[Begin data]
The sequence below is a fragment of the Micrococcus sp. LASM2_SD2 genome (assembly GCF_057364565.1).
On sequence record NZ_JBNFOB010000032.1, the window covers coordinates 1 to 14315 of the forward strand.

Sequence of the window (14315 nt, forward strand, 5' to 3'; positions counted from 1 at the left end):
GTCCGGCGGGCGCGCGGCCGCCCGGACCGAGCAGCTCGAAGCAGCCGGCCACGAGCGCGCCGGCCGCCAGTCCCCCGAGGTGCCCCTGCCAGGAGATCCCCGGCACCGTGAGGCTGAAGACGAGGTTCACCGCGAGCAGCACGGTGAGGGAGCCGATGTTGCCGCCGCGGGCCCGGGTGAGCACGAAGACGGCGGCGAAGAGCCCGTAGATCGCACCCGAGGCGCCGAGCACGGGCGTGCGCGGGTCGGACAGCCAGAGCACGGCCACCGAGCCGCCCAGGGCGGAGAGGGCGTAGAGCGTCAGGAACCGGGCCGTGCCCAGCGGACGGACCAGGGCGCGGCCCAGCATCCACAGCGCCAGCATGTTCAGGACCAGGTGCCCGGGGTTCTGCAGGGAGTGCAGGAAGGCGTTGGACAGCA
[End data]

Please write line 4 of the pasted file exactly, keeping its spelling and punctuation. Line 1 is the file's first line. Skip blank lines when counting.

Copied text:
GTCCGGCGGGCGCGCGGCCGCCCGGACCGAGCAGCTCGAAGCAGCCGGCCACGAGCGCGCCGGCCGCCAGTCCCCCGAGGTGCCCCTGCCAGGAGATCCCCGGCACCGTGAGGCTGAAGACGAGGTTCACCGCGAGCAGCACGGTGAGGGAGCCGATGTTGCCGCCGCGGGCCCGGGTGAGCACGAAGACGGCGGCGAAGAGCCCGTAGATCGCACCCGAGGCGCCGAGCACGGGCGTGCGCGGGTCGGACAGCCAGAGCACGGCCACCGAGCCGCCCAGGGCGGAGAGGGCGTAGAGCGTCAGGAACCGGGCCGTGCCCAGCGGACGGACCAGGGCGCGGCCCAGCATCCACAGCGCCAGCATGTTCAGGACCAGGTGCCCGGGGTTCTGCAGGGAGTGCAGGAAGGCGTTGGACAGCA